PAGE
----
02 Nov Building a Trusting Team
Does your team trust you? Do they trust each other? Even more importantly, do you trust them?
A successful team is founded on trust. Without vulnerability and trust, you won’t see your employees’ fullest potential, and you certainly won’t see positive business results.
A trusting team also doesn’t happen overnight, and many circumstances can lead to a lack of trust or a building of trust within a team or individually. From skeptical new hires to seasoned employees who haven’t seen promised follow-through, trust is tested each and every day by the behaviors modeled or permitted.
Through my experience, there are three main traits of a trusting team.
But before I share these, it’s important first to identify the traits of a team in need of more trust. It’s unlikely you’ll ever hear an employee share their feelings, especially if you’re not conducting one-on-ones and giving them the opportunity to. But they’ll show it. In their work, in their attitudes, and their lack of effort.
A lack of trust within a team manifests in different ways but ultimately is defined as unproductive behaviors. In my post, I mention a few examples of non-functioning teams, such as lack of participation, effort, and productivity. These are pretty important if you want business growth!
A larger, more concerning sign is a lack of respect. This can be displayed as purposeful ignorance of team members’ needs, omitting supportive information from team members, and in some cases, trying to sabotage team members. This toxic behavior will bring down a team faster than anything.
While these signs can often go unnoticed because they are smaller, maybe even infrequent behaviors, over time, it adds up and erodes the team’s health, eventually crumbling any success.
So what does a trusting team look like?
3 Signs of a Trusting Team
- They Speak Up
When someone feels trusted with their team, they feel confident to speak up. They are more likely to share their opinion, ask questions, and even challenge others in a healthy way when the intention is the betterment of the team.
They are less likely to feel judged, ridiculed, combative, or gossiped about after meetings and when working with team members.
- They Have High Engagement
While a work environment may be challenging, within a trusting team, members will still be engaged. There’s a “we’re in it together” mindset, working together to find solutions, even if answers aren’t known.
Every team member puts forth full effort for the team and supports others as available.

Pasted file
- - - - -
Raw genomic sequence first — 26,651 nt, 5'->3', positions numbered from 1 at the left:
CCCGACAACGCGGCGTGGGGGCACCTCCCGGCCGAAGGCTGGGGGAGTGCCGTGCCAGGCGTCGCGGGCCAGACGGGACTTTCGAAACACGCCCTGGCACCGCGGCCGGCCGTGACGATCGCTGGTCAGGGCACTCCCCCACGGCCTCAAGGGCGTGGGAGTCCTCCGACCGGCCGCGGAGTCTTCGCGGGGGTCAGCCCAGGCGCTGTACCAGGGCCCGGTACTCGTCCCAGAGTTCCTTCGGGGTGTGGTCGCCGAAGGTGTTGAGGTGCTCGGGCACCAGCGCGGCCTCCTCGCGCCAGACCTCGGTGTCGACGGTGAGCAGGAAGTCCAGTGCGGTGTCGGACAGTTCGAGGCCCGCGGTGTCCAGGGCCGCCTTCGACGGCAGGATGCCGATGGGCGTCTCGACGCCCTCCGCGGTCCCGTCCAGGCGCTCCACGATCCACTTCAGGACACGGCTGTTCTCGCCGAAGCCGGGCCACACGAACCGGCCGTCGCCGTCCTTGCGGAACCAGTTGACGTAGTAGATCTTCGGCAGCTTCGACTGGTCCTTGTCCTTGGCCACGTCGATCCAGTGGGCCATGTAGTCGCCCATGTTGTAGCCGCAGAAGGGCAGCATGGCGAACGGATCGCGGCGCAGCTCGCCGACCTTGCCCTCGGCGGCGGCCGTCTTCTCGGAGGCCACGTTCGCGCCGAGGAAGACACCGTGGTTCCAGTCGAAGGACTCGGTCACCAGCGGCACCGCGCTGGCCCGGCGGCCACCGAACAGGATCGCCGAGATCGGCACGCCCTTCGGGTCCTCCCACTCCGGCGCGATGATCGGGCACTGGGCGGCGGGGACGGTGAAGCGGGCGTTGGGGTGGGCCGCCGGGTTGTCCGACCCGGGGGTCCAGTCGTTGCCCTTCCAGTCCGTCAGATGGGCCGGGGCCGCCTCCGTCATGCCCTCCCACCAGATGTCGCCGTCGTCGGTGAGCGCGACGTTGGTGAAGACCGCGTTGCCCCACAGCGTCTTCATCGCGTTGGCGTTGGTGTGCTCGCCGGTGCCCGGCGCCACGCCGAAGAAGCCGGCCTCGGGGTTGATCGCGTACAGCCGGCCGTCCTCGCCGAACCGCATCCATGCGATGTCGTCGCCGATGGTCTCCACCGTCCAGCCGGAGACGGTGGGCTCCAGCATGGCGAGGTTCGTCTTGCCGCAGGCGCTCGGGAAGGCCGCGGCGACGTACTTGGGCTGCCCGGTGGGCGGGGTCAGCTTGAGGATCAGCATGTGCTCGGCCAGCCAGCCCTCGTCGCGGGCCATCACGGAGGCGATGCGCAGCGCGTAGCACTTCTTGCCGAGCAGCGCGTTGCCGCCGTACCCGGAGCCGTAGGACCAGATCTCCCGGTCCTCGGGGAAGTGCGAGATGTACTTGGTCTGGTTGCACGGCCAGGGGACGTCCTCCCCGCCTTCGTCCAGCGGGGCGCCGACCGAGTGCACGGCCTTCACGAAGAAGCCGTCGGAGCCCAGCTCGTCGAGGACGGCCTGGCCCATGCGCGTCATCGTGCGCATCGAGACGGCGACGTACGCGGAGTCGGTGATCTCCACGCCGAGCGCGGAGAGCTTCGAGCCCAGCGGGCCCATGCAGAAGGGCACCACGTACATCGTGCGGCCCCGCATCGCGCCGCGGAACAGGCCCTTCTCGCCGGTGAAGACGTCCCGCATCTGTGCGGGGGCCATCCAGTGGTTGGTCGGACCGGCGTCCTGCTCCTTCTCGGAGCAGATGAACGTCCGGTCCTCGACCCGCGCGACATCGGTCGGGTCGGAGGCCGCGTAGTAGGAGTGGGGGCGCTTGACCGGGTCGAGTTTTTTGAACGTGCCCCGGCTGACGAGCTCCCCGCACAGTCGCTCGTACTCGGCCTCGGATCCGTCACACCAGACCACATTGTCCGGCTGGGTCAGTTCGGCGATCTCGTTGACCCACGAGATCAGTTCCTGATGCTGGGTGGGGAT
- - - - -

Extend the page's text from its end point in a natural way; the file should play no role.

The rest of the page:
- They Are Successful
The surest sign of a trusting team is success. They are getting results, and they are moving forward, not only working on the day-to-day but also looking ahead.
They understand their roles, and team members work towards clearly defined goals in an aligned fashion to achieve or go above and beyond expectations.
Identifying the traits of a trusting team is only half the equation, and understanding how to build and grow a team in trust is the other half. And as the leader or manager, it begins with you.
How do you achieve a trusting team?
Modeling trusting behavior is how you achieve the traits of a trusting team and business growth. It needs to become a part of your culture.
Follow these 5 steps to building a trusting team:
Step 1: Determine (and ask your team) what they need in order to be successful.
Step 2: Determine what you need to have from your team.
Step 3: Help them learn and appreciate other people’s work styles and clearly define work expectations (workloads)
Step 4: Commit to one-on-one conversations with team members.
Step 5: Commit to structured team meetings.
Let’s quickly talk about steps 4 and 5. These are extremely important. If you’re not conducting one-on-one’s, you’re not giving space for employees to open up about how they are truly feeling. If they aren’t trustful, they won’t speak in a team meeting, but they more likely will in a one-on-one. These also afford you the opportunity to ask how you can support them better.
Structured team meetings allow you to develop your trusting team (and keep a pulse on how they interact together) and one-on-ones take it to the individual level.
“If people like you they will listen to you, but if they trust you, they’ll do business with you.” – Zig Ziglar.
There’s a lot of people we trust. Our doctors, family, close friends, even neighbors. But think about how much time you spend every week with your co-workers and employees? A lot! If you’re experiencing the symptoms of an untrusting team, it’s time to call for a free 15-minute assessment to identify and get your team’s health back on track.